The sulfur cathodes were prepared by drop-casting the cathode slurry into a freestanding edge-oriented multilayer graphene foam (GF) that was used as a current collector.47 It has a mass density of less than ca. 1.5 mg cm−2, which is much lower than the conventional aluminum current collector. Cells with Li chips to be used as anodes were assembled to study their electrochemical property and test their performance. They were investigated at different charge–discharge (C–D) current densities, ranging from 0.1 to 1C, over a potential window of 1.8–2.6 V vs. Li/Li+. The specific capacity was calculated based on sulfur loading. The highly insulating sulfur particles may introduce dead volume, whereas dissolution and re-deposition of sulfur species in the C–D process will not only cause the initial “bursting release” of polysulfides away from the cathode, but also could help to redistribute the active species more uniformly on the conducting carbon matrix in the cathode. Therefore, the initial activation process was investigated by performing electrochemical impedance spectroscopy (EIS) in the first few C–D cycles for a cell with a sulfur loading of 2.6 mg cm−2 at a 0.2C rate. The EIS measurement was conducted at the fully charged state (S8 state) for each cycle. As shown in Fig. 2a, there was a relatively large discharge capacity loss after the first cycle, from 1130 to 1110 mA h g−1. This was probably due to the initial “bursting release” of soluble polysulfides, and the formation of solid electrolyte interphase. After the first cycle, the capacity became relatively stable. Fig. 2b presents the EIS results and the fitting curves, obtained using the equivalent circuit shown in the inset. The intercept of impedance curve at the Z′ axis represents the equivalent series resistance (R) that includes electronic resistance of electrode, ionic resistance of electrolyte, and contact resistance. The diameter of the semicircle on the impedance curve indicates the charge-transfer resistance (Rct), which represents the resistance of the electrochemical reaction on the interface of the electrolyte and electrode. The inclined line at low frequency means Warburg impedance (W), which corresponds to the diffusion of lithium ions. The fitted curves clearly indicate a dramatic decrease of Rct after the first cycle, from 6.7 Ω cm2 to 1.8 Ω cm2. This suggests that the solid and insulating sulfur redistributed uniformly on the conductive matrix during electrochemical reaction that involves multistep solid–liquid–solid conversions. CV scans at 0.1 mV s−1 were conducted on another fresh cell for the first few cycles, as shown in Fig. 2d. All peaks on the CV curves become sharper and are stable after the first cycle, whereas the anodic peaks shift to a higher voltage. This is consistent with the results obtained from the C–D curves.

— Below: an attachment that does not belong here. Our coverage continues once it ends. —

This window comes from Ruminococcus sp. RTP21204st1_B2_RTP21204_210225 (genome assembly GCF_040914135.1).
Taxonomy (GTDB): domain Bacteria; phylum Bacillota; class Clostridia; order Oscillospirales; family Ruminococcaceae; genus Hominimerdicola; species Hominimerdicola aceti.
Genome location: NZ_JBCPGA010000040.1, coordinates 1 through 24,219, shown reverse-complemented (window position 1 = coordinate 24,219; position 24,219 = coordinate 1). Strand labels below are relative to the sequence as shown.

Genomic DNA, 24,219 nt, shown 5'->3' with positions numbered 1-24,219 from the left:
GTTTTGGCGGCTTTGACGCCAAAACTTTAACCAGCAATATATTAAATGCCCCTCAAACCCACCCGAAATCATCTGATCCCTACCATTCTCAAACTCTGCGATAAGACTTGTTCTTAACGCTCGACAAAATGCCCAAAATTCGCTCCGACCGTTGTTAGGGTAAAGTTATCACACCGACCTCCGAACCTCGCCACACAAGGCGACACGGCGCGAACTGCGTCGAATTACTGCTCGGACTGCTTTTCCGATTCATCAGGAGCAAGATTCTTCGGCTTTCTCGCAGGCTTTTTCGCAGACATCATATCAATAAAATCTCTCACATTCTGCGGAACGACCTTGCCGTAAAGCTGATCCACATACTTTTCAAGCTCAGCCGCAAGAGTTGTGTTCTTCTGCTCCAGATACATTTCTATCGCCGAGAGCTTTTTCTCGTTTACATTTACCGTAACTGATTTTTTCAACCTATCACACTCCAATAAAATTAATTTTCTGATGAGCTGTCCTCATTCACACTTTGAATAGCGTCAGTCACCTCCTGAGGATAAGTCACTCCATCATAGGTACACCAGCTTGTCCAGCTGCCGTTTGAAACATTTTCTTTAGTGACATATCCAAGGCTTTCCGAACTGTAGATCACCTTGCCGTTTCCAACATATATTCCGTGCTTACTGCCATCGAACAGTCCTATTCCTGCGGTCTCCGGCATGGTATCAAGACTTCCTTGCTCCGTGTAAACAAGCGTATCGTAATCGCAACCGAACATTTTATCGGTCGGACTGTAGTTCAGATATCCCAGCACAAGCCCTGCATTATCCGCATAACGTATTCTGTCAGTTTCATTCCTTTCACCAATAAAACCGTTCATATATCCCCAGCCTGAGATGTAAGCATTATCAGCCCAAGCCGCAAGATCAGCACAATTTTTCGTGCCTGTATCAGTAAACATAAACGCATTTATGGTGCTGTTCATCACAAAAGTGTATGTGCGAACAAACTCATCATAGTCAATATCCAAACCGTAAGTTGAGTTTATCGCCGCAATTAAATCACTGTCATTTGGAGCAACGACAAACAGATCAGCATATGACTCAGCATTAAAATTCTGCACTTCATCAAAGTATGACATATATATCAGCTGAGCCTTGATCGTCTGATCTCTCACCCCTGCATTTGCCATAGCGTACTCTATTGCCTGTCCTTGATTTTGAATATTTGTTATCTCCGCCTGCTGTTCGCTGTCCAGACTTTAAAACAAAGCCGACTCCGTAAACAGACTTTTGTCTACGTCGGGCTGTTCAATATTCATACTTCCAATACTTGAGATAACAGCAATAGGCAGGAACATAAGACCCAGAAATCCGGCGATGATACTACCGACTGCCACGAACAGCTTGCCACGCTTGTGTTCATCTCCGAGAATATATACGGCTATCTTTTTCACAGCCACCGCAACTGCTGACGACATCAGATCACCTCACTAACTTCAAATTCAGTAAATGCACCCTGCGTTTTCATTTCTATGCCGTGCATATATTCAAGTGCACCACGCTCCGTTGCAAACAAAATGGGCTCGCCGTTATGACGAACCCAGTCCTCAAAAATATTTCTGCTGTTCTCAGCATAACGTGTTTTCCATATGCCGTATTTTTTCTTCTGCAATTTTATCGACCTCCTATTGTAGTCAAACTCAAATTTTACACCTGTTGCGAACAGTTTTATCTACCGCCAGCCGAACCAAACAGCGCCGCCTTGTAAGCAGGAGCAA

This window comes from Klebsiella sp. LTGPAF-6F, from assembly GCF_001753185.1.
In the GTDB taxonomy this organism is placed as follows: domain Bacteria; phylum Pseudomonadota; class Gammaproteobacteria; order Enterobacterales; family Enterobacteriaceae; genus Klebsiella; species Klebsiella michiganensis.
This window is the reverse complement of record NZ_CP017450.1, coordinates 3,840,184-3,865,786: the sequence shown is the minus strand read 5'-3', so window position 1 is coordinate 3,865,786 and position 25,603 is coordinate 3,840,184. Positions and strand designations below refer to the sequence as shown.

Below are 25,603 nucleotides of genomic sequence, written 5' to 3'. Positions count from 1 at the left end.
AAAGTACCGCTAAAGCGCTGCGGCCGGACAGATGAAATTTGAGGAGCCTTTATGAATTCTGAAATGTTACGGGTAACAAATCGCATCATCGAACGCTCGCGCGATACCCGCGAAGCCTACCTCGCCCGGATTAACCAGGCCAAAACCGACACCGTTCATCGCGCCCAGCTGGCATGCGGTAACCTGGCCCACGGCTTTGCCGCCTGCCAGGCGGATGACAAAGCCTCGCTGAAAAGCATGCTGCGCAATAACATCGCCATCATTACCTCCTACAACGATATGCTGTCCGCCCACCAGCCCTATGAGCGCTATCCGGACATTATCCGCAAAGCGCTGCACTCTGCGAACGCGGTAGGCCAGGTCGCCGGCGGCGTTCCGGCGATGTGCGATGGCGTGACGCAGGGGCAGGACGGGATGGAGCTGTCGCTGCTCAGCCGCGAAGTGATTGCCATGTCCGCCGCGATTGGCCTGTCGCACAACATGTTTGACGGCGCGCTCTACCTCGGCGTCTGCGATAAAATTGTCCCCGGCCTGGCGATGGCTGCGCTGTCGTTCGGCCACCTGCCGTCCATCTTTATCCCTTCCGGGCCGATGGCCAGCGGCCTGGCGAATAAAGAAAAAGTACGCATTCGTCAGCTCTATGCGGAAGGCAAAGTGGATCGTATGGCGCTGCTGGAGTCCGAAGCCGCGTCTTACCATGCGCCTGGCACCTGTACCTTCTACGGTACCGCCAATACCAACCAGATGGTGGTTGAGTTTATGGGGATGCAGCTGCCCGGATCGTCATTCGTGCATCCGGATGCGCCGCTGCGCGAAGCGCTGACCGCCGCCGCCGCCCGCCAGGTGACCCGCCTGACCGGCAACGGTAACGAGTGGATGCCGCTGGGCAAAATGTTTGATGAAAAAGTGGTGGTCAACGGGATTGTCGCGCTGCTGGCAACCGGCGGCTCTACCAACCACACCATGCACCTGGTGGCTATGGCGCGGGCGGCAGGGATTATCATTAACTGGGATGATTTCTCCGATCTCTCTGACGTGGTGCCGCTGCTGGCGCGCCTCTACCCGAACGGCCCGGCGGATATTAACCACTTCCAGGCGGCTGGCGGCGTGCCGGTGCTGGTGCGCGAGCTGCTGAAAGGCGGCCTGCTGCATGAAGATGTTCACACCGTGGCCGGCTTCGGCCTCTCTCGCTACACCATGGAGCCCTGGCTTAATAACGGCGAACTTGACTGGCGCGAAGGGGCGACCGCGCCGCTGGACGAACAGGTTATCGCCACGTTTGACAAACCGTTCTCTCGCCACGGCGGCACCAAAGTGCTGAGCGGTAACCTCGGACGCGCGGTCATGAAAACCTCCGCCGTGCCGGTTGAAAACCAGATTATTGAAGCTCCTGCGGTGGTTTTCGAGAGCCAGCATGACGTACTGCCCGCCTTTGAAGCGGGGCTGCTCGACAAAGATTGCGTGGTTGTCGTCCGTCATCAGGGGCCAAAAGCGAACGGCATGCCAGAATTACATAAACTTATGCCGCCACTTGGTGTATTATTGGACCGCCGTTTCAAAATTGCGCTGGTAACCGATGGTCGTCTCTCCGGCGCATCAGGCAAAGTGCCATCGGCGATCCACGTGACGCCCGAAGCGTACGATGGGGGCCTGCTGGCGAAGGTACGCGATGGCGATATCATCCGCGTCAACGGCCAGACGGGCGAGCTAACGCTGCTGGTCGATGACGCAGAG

image file: c6ta07446d-f2.tif
Fig. 2 (a) The behavior of the first few cycles at 0.2C of a cell, and (b) the Nyquist plot of the same cell from the EIS measurement before discharge and after each discharge–charge cycle at 2.6 V; (c) specific capacity and charge transfer resistant evolution in the first few cycles. (d) CV behavior for a typical cell in the first few CV cycles measured at 0.1 mV s−1.

Fig. 3 represents the results from cells with a sulfur loading of 2.0 mg cm−2. In Fig. 3a, the initial discharge capacity at 0.1C was as high as 1330 mA h g−1. This indicates high sulfur utilization. Afterwards, the cells displayed stable specific capacities of 1300, 1120, 870, and 710 mA h g−1 at 0.1, 0.2, 0.5, and 1C, respectively. After cycling at different current densities, the specific capacity did not suffer any obvious loss when the current returned to 0.1C. The C–D profiles at different C–D rates acquired for the fifth C–D cycle, i.e., after the profiles were stable at each rate, are plotted in Fig. 3b. The discharge profiles exhibit two plateaus and two slopes. As proposed in ref. 48, the high plateau at ca. 2.38 V on the discharge curve at 0.1C corresponds to the first reduction step of sulfur to long chain polysulfides such as S8 and S6, whereas the slope that follows is the second reduction step with a gradual reduction of polysulfide chain lengths, producing mainly S4. The low plateau at ca. 2.10 V corresponds to a further chain reduction to short polysulfide species such as S22− and S2−. The precipitation of these poorly soluble and highly insulating Li2S2 and Li2S compounds leads to electrode passivation with a gradual ending of discharge. The charge profile also exhibits two plateaus, but these plateaus are not as prominent as the plateaus for the discharge profile. The separation between charge and discharge potentials increases with current density due to polarization loss. Similar observation can be made from the CV measurement (Fig. S5) that shows two well-separated cathodic peaks and two closely-spaced anodic peaks, with the cathodic and anodic peaks shift due to polarization at higher scan rates. Coulombic efficiency and energy efficiency from the fifth C–D curves at each rate are plotted in Fig. 3c. The cells exhibited a high coulombic efficiency of ca. 99% for all the measured rates. This suggests a weak shuttle effect. Energy efficiency is a more important parameter when considering energy storage and consumption, but it is unfortunately not reported in most publications. At 0.1 and 0.2C, our cells exhibited a high energy efficiency of ca. 92%. At 0.5 and 1C, the cells had energy efficiency of 89% and 82%, respectively. We believe that the excellent performance of the sulfur electrode is due to the synergistic effect of hierarchical porous structure and heteroatom doping in the soybean-derived carbonaceous material. The hierarchical porous structure with a large specific surface area facilitates the uniform distribution of sulfur species in the carbon matrix during electrochemical reactions, favors electrolyte penetration into electrode matrix, and physically confines soluble lithium polysulfides, whereas O- and N-dopants render carbon surface strongly adsorbing the otherwise soluble lithium polysulfides and reduce the charge transfer barrier in the electrochemical reactions. The synergetic physical and chemical effects from this unique carbon material collaboratively contribute to the high performance of the sulfur electrode that contains this material in an LSB cell. The excellent stability was further investigated by the long-term cycling test. Three cells with a sulfur loading of 2.0 mg cm−2 were cycled at 0.1C for 150 cycles, 0.2C for 700 cycles, 0.5C for 800 cycles (Fig. 3d and S6). These cells had the final capacity of 1020, 640, and 460 mA h g−1 and the capacity retention of 78%, 57%, and 53%, respectively.